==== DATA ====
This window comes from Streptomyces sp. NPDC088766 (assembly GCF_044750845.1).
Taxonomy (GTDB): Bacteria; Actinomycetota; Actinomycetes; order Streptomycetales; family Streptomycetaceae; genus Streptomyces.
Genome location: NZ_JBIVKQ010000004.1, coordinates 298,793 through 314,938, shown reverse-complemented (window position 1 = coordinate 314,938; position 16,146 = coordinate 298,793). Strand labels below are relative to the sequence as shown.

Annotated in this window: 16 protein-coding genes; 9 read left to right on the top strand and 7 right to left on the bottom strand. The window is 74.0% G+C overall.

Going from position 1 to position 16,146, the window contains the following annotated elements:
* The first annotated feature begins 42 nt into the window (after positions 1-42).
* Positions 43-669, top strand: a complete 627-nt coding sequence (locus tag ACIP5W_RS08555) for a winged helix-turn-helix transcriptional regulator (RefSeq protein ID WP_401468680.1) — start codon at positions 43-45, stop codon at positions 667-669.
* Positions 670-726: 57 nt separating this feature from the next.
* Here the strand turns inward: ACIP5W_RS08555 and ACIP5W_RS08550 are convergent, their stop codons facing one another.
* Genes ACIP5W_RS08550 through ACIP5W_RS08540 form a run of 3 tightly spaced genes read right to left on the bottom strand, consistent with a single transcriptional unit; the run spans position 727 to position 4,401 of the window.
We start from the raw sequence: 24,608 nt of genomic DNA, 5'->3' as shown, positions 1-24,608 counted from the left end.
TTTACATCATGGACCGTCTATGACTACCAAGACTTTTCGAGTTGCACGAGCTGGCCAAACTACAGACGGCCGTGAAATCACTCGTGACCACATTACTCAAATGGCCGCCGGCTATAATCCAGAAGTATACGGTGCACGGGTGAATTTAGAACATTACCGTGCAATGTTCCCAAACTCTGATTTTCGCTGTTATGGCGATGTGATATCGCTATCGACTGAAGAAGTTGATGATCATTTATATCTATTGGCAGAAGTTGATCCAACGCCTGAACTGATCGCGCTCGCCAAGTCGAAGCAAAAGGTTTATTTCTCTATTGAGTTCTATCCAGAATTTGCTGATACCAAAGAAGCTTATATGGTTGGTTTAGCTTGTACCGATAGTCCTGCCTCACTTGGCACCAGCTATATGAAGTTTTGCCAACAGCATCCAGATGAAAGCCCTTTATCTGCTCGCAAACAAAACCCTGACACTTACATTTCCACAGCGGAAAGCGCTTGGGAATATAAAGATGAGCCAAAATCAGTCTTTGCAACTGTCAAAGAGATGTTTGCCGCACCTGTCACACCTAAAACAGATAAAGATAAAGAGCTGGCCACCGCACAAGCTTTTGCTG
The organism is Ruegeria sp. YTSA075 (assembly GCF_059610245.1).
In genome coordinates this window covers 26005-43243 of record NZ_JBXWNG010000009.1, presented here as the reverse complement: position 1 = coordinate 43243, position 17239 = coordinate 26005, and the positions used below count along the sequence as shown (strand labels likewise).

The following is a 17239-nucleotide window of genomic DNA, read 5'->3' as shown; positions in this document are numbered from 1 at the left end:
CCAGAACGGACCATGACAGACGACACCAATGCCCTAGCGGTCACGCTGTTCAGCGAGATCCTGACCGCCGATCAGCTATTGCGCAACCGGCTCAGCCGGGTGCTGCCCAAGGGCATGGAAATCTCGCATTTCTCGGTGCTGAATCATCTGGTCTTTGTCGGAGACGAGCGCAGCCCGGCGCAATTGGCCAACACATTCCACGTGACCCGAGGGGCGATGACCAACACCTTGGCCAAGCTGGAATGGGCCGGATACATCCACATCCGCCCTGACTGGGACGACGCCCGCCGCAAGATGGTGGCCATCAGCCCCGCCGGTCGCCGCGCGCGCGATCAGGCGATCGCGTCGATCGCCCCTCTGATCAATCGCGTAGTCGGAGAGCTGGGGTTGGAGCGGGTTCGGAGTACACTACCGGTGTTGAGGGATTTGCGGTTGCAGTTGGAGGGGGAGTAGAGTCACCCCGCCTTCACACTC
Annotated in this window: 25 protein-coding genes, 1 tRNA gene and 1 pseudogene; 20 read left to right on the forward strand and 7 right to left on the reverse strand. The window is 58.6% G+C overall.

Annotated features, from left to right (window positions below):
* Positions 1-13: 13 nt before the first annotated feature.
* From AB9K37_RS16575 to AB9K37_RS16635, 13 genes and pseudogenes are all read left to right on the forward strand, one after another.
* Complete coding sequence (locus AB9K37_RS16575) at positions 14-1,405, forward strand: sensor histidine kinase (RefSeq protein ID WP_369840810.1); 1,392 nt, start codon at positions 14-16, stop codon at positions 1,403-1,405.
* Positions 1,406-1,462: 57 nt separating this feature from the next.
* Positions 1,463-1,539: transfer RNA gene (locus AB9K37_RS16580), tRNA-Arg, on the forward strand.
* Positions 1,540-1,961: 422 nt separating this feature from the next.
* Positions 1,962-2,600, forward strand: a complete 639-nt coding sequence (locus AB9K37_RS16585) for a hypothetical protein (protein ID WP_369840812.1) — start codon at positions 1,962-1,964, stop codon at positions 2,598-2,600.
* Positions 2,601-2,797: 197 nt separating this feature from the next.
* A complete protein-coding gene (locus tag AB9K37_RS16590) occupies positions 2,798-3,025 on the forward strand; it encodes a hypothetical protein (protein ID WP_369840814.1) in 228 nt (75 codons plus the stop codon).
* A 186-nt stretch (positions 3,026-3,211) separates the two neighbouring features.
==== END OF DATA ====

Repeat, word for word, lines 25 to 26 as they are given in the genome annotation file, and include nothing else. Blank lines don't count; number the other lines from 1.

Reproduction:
* Positions 1,962-2,600, forward strand: a complete 639-nt coding sequence (locus AB9K37_RS16585) for a hypothetical protein (protein ID WP_369840812.1) — start codon at positions 1,962-1,964, stop codon at positions 2,598-2,600.
* Positions 2,601-2,797: 197 nt separating this feature from the next.